to scale quickly on both ends. While I’m sure that Arab ecosystems will mature with experience in time, I still believe we suffer in the region because the market itself is still lagging and it’s definitely lacking in terms of early adoption.” 5. FEAR OF LACKING INTELLECTUAL PROPERTY PROTECTION EGYPT MOHAMMAD GAMAL Founder, Kotobna Do you think that there is a fear of starting a startup in the Arab world because of the weak intellectual property laws in Egypt and the rest of the MENA region? “Yes, there is a fear, but there shouldn’t be, because firstly, innovative young, business leaders should find solutions for the problems of intellectual property (IP) protection. Secondly, they should create new localized business models that understand target market’s needs, their social environments and their motives for breaking IP law. By creating relevant and innovative solutions to real problem in the market, young entrepreneurs will find new and efficient ways of providing and capturing value in Arab markets. A very good example of such a ‘market hack’ is Abjjad, a social network for books based in Jordan, which offers Arab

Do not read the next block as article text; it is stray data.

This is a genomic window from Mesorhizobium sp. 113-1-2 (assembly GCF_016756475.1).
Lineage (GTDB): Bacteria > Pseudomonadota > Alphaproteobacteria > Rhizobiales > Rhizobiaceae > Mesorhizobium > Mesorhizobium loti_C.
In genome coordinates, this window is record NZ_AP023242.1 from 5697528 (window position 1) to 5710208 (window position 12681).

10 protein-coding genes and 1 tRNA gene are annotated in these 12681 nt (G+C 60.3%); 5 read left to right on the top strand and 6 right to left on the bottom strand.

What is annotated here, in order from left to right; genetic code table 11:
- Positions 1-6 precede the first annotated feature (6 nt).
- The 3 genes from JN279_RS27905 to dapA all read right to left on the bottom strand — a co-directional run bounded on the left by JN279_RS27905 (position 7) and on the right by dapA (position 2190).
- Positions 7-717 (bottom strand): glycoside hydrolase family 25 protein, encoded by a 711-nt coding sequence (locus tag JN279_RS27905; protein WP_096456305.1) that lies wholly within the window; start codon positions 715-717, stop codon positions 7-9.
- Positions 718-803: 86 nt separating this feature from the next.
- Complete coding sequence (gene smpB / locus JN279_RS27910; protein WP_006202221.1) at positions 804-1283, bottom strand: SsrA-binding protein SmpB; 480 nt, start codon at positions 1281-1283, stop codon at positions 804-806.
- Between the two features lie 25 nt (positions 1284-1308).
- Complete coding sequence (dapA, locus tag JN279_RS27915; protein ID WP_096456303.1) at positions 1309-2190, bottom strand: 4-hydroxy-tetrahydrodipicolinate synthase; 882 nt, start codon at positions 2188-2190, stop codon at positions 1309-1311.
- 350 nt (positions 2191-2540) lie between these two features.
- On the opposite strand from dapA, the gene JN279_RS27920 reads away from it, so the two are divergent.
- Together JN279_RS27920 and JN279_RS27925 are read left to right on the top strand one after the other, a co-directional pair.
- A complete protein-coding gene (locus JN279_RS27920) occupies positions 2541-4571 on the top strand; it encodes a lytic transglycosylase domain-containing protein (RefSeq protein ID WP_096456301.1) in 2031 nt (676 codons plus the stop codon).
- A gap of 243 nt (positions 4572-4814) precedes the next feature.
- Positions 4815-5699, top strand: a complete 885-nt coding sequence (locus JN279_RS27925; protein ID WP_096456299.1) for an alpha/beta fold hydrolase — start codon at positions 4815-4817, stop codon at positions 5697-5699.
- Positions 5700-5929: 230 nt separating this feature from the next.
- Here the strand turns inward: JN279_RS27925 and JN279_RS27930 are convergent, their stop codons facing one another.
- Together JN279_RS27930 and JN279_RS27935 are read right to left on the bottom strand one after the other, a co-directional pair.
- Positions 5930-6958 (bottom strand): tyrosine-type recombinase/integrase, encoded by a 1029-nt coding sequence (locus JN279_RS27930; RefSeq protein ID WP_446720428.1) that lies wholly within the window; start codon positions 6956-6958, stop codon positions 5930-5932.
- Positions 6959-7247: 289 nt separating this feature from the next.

readers e-books for free. The Abjjad team make revenue from the Google Ads that are embedded in the pages of each book. As entrepreneurs, especially in the Arab world, we must strive to understand our customers’ needs and their social environment. Regardless of where you are or what the startup ecosystem is like, it is the responsibility of an entrepreneur to reinvent their business model until they can find one that serves their customers. I also believe that it is our responsibility as entrepreneurs to educate our target audience about the benefits of protecting IP by creating multi-sided platforms here, content providers with content consumers in a secure, beneficial way for both parties- that’s exactly what we’re doing at Kotobna. We are linking young Arab authors with Arab readers who are interested in e-books. On the Kotobna platform, books are encrypted and secured and offered to readers at very competitive rates, with very easy and accessible payment methods.” Mohammad Gamal